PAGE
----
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This article in JEQ

  1. Vol. 36 No. 2, p. 508-520
    Received: Nov 11, 2005

    * Corresponding author(s): marc_serre@unc.edu
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Spatiotemporal Nonattainment Assessment of Surface Water Tetrachloroethylene in New Jersey

  1. Yasuyuki Akitaa,
  2. Gail Carterb and
  3. Marc L. Serre *a
  1. a Dep. of Environmental Science & Engineering, School of Public Health, Univ. of North Carolina-Chapel Hill, Rosenau Hall CB# 7431 Chapel Hill, NC 27599-7431
    b New Jersey Dep. of Environmental Protection, Division of Science, Research, and Technology, P.O. Box 409, Trenton, NJ 08625-0409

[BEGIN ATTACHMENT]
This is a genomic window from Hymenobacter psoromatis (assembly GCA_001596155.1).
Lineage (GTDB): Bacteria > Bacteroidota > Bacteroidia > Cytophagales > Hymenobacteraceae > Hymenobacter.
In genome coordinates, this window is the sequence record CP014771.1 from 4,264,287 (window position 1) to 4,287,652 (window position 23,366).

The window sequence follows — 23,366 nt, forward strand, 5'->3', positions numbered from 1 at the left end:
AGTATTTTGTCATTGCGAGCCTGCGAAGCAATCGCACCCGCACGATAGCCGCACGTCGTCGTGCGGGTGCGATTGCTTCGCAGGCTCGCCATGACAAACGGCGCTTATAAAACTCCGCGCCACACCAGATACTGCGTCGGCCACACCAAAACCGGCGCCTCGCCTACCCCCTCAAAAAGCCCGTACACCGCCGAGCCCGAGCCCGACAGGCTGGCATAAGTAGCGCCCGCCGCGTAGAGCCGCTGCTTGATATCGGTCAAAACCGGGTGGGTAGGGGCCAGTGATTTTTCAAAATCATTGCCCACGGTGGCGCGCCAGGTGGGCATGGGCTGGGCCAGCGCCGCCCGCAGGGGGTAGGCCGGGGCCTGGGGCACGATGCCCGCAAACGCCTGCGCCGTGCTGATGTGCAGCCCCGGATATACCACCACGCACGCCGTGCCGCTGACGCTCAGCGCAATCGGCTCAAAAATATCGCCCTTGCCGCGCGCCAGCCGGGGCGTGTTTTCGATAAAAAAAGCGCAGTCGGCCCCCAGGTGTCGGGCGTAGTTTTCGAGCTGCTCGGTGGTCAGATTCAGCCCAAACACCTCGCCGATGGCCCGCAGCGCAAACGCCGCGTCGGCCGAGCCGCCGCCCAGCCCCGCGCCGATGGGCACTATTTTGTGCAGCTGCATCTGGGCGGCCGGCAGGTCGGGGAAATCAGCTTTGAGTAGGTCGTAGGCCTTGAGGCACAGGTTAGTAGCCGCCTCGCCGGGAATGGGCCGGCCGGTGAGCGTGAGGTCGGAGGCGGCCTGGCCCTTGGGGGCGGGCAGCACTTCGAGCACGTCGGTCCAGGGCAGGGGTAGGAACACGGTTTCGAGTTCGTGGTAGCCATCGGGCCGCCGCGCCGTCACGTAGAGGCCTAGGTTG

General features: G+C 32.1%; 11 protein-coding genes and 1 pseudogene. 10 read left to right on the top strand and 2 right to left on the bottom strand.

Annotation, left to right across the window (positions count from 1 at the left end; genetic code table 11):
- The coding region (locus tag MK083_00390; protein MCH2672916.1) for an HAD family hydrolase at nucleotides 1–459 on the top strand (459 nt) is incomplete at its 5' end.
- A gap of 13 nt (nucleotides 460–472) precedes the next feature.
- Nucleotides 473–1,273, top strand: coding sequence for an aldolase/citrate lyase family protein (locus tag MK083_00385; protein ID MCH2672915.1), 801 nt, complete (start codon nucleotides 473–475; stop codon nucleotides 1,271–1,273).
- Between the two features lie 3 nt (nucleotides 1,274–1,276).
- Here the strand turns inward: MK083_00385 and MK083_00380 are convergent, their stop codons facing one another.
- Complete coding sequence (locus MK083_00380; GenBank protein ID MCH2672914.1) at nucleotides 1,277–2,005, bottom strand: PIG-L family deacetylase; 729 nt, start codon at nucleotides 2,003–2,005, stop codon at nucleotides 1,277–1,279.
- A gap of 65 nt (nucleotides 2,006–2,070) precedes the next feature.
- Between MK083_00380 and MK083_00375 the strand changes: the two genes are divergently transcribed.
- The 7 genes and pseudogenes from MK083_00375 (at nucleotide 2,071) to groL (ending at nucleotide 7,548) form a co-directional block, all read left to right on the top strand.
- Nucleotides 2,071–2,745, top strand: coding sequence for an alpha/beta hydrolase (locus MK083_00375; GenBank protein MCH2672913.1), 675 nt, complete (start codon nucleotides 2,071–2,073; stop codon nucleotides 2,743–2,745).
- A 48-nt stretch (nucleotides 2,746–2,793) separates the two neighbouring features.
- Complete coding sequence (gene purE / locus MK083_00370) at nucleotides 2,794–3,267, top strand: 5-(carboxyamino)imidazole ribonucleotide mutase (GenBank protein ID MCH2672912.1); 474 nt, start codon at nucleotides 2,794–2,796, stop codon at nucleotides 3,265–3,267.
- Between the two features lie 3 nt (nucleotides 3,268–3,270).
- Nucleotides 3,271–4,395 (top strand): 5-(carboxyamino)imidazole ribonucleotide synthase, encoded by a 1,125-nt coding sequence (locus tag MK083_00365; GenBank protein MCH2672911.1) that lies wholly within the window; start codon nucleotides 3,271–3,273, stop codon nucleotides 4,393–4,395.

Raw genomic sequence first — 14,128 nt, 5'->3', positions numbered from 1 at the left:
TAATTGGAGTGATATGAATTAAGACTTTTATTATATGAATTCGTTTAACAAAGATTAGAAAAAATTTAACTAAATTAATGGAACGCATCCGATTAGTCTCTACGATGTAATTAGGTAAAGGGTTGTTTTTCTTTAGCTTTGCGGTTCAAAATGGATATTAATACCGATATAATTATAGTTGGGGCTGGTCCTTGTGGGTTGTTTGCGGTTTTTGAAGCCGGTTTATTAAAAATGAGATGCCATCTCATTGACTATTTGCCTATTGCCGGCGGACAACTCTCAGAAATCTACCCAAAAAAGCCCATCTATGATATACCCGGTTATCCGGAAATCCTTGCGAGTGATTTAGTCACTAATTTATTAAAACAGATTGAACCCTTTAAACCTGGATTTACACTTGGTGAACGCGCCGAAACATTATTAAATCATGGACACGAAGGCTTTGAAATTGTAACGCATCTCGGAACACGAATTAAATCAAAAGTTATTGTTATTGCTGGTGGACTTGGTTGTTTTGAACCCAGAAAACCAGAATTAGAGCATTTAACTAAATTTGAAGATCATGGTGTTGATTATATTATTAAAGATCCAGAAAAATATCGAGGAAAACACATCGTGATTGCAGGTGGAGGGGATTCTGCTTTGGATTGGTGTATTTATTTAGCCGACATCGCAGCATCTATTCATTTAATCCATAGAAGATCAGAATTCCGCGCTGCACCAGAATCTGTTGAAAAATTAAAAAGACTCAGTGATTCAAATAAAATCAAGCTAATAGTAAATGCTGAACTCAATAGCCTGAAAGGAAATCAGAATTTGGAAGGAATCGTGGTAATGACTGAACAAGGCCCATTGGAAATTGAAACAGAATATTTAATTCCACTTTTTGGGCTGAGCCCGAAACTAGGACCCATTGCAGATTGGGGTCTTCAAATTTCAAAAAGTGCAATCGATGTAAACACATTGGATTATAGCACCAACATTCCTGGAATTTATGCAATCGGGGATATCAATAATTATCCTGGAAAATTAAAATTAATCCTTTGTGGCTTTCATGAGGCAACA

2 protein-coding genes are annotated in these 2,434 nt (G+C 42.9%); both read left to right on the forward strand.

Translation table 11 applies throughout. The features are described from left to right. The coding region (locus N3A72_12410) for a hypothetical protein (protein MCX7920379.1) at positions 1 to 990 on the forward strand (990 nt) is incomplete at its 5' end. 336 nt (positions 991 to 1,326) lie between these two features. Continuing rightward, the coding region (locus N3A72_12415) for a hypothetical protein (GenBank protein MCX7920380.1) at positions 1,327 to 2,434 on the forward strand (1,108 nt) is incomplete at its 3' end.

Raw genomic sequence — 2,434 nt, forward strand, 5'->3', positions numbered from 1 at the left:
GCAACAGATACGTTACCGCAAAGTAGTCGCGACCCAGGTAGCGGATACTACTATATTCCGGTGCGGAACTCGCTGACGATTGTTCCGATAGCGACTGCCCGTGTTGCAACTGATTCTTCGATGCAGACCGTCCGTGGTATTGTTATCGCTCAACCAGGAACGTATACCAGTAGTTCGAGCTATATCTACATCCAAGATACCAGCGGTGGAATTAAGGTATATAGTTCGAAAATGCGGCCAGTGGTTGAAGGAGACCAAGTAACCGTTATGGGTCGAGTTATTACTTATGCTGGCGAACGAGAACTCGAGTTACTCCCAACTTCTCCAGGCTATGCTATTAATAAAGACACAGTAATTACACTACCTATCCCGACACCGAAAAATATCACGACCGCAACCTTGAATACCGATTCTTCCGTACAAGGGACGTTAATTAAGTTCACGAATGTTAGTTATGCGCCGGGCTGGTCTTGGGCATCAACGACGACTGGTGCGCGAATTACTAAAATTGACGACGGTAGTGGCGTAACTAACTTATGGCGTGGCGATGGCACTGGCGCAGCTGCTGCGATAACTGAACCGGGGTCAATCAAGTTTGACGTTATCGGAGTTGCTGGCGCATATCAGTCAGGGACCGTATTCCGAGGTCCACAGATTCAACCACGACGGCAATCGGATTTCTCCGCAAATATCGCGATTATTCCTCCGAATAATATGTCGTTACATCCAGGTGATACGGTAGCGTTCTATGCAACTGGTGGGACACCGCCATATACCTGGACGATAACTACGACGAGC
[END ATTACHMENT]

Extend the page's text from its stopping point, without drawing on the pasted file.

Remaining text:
Tetrachloroethylene (PCE) is one of the most frequently detected volatile organic compounds (VOCs) in water systems across the USA. In New Jersey, the Department of Environmental Protection (NJDEP) monitors surface water quality at several sites throughout the state. However due to budget and scientific limitations, the sampling data is insufficient to assess all river streams in New Jersey. To address this problem, the objective of this study is to utilize a framework for the space/time estimation of PCE throughout all river reaches in New Jersey over the 1999 through 2003 time period and to track how this concentration evolves over time. We use the Bayesian maximum entropy (BME) mapping method to take into account the composite spatiotemporal variability of PCE, and we produce maps providing a stochastic description of the distribution of PCE at all times throughout the river network. In addition, we conduct a nonattainment assessment analysis by applying a criterion based on the estimated probability distribution function that allows us to identify the river miles that are highly likely in nonattainment of the standard, those that are highly likely in attainment of the standard, and the remaining labeled as nonassessed. Using this criterion we investigate how the river miles contaminated by PCE vary over space and time, and we identify watershed management areas (WMAs) with contamination problems. Finally, a cross validation comparison with a purely spatial analysis demonstrates that the space/time framework leads to a better estimation and a reduction of the number of nonassessed miles.

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